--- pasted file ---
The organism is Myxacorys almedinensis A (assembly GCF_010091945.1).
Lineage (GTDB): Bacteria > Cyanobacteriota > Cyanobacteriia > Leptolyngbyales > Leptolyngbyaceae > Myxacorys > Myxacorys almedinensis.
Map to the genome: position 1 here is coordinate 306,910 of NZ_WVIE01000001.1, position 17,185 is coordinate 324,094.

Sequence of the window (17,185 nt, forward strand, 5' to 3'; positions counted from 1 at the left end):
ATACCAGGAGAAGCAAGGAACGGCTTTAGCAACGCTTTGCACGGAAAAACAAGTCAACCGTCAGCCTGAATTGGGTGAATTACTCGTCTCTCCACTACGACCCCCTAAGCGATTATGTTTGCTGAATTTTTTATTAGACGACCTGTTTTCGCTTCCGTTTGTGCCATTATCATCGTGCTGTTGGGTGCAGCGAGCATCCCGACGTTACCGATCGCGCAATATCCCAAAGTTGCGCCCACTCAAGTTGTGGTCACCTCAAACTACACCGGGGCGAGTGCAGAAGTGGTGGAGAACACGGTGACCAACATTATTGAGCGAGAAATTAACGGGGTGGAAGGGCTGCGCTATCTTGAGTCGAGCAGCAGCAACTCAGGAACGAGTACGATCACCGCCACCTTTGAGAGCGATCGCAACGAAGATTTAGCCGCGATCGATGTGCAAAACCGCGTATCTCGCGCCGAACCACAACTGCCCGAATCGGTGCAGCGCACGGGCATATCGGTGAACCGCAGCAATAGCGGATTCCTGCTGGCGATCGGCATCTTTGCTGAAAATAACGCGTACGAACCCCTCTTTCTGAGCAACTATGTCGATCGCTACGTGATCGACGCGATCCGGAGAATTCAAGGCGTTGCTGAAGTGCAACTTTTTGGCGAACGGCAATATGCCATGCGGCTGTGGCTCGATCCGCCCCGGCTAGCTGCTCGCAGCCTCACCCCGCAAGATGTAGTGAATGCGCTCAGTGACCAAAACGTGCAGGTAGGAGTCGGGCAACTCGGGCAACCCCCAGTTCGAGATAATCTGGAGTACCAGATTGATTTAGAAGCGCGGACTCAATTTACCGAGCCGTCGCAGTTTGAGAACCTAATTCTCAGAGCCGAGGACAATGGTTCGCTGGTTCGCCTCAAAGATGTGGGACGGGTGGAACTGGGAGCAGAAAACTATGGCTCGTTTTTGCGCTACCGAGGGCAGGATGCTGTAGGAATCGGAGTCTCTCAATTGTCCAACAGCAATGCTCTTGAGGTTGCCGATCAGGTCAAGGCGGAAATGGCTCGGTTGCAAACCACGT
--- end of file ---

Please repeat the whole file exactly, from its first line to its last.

The organism is Myxacorys almedinensis A (assembly GCF_010091945.1).
Lineage (GTDB): Bacteria > Cyanobacteriota > Cyanobacteriia > Leptolyngbyales > Leptolyngbyaceae > Myxacorys > Myxacorys almedinensis.
Map to the genome: position 1 here is coordinate 306,910 of NZ_WVIE01000001.1, position 17,185 is coordinate 324,094.

Sequence of the window (17,185 nt, forward strand, 5' to 3'; positions counted from 1 at the left end):
ATACCAGGAGAAGCAAGGAACGGCTTTAGCAACGCTTTGCACGGAAAAACAAGTCAACCGTCAGCCTGAATTGGGTGAATTACTCGTCTCTCCACTACGACCCCCTAAGCGATTATGTTTGCTGAATTTTTTATTAGACGACCTGTTTTCGCTTCCGTTTGTGCCATTATCATCGTGCTGTTGGGTGCAGCGAGCATCCCGACGTTACCGATCGCGCAATATCCCAAAGTTGCGCCCACTCAAGTTGTGGTCACCTCAAACTACACCGGGGCGAGTGCAGAAGTGGTGGAGAACACGGTGACCAACATTATTGAGCGAGAAATTAACGGGGTGGAAGGGCTGCGCTATCTTGAGTCGAGCAGCAGCAACTCAGGAACGAGTACGATCACCGCCACCTTTGAGAGCGATCGCAACGAAGATTTAGCCGCGATCGATGTGCAAAACCGCGTATCTCGCGCCGAACCACAACTGCCCGAATCGGTGCAGCGCACGGGCATATCGGTGAACCGCAGCAATAGCGGATTCCTGCTGGCGATCGGCATCTTTGCTGAAAATAACGCGTACGAACCCCTCTTTCTGAGCAACTATGTCGATCGCTACGTGATCGACGCGATCCGGAGAATTCAAGGCGTTGCTGAAGTGCAACTTTTTGGCGAACGGCAATATGCCATGCGGCTGTGGCTCGATCCGCCCCGGCTAGCTGCTCGCAGCCTCACCCCGCAAGATGTAGTGAATGCGCTCAGTGACCAAAACGTGCAGGTAGGAGTCGGGCAACTCGGGCAACCCCCAGTTCGAGATAATCTGGAGTACCAGATTGATTTAGAAGCGCGGACTCAATTTACCGAGCCGTCGCAGTTTGAGAACCTAATTCTCAGAGCCGAGGACAATGGTTCGCTGGTTCGCCTCAAAGATGTGGGACGGGTGGAACTGGGAGCAGAAAACTATGGCTCGTTTTTGCGCTACCGAGGGCAGGATGCTGTAGGAATCGGAGTCTCTCAATTGTCCAACAGCAATGCTCTTGAGGTTGCCGATCAGGTCAAGGCGGAAATGGCTCGGTTGCAAACCACGT